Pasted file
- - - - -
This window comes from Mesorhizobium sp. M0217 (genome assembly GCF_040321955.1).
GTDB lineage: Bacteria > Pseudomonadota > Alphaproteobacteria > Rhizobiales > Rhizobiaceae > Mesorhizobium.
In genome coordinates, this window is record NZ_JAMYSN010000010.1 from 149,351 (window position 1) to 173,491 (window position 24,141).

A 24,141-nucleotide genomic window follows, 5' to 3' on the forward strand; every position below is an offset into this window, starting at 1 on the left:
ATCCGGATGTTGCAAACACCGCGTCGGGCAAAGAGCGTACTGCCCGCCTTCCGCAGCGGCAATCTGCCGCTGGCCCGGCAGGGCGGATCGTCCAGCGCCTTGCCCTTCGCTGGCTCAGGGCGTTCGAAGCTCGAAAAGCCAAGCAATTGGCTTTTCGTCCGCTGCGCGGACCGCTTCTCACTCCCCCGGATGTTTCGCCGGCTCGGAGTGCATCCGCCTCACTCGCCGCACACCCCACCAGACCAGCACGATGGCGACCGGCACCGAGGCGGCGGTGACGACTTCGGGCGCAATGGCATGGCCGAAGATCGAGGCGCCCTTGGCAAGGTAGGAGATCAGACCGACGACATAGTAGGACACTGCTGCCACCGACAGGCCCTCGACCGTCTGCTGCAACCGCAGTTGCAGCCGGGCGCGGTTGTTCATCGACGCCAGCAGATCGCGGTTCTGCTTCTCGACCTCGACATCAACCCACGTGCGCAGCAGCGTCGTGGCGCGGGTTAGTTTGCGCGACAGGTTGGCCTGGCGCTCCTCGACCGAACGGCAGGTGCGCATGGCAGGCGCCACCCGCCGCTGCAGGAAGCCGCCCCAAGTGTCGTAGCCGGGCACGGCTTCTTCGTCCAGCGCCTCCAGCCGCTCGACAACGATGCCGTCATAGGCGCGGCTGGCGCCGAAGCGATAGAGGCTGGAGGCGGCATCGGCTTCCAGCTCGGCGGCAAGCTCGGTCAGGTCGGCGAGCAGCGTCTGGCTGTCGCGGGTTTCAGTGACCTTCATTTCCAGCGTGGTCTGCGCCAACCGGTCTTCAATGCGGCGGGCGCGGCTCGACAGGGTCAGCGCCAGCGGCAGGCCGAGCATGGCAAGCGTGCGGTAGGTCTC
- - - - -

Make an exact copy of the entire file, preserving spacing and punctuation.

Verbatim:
This window comes from Mesorhizobium sp. M0217 (genome assembly GCF_040321955.1).
GTDB lineage: Bacteria > Pseudomonadota > Alphaproteobacteria > Rhizobiales > Rhizobiaceae > Mesorhizobium.
In genome coordinates, this window is record NZ_JAMYSN010000010.1 from 149,351 (window position 1) to 173,491 (window position 24,141).

A 24,141-nucleotide genomic window follows, 5' to 3' on the forward strand; every position below is an offset into this window, starting at 1 on the left:
ATCCGGATGTTGCAAACACCGCGTCGGGCAAAGAGCGTACTGCCCGCCTTCCGCAGCGGCAATCTGCCGCTGGCCCGGCAGGGCGGATCGTCCAGCGCCTTGCCCTTCGCTGGCTCAGGGCGTTCGAAGCTCGAAAAGCCAAGCAATTGGCTTTTCGTCCGCTGCGCGGACCGCTTCTCACTCCCCCGGATGTTTCGCCGGCTCGGAGTGCATCCGCCTCACTCGCCGCACACCCCACCAGACCAGCACGATGGCGACCGGCACCGAGGCGGCGGTGACGACTTCGGGCGCAATGGCATGGCCGAAGATCGAGGCGCCCTTGGCAAGGTAGGAGATCAGACCGACGACATAGTAGGACACTGCTGCCACCGACAGGCCCTCGACCGTCTGCTGCAACCGCAGTTGCAGCCGGGCGCGGTTGTTCATCGACGCCAGCAGATCGCGGTTCTGCTTCTCGACCTCGACATCAACCCACGTGCGCAGCAGCGTCGTGGCGCGGGTTAGTTTGCGCGACAGGTTGGCCTGGCGCTCCTCGACCGAACGGCAGGTGCGCATGGCAGGCGCCACCCGCCGCTGCAGGAAGCCGCCCCAAGTGTCGTAGCCGGGCACGGCTTCTTCGTCCAGCGCCTCCAGCCGCTCGACAACGATGCCGTCATAGGCGCGGCTGGCGCCGAAGCGATAGAGGCTGGAGGCGGCATCGGCTTCCAGCTCGGCGGCAAGCTCGGTCAGGTCGGCGAGCAGCGTCTGGCTGTCGCGGGTTTCAGTGACCTTCATTTCCAGCGTGGTCTGCGCCAACCGGTCTTCAATGCGGCGGGCGCGGCTCGACAGGGTCAGCGCCAGCGGCAGGCCGAGCATGGCAAGCGTGCGGTAGGTCTC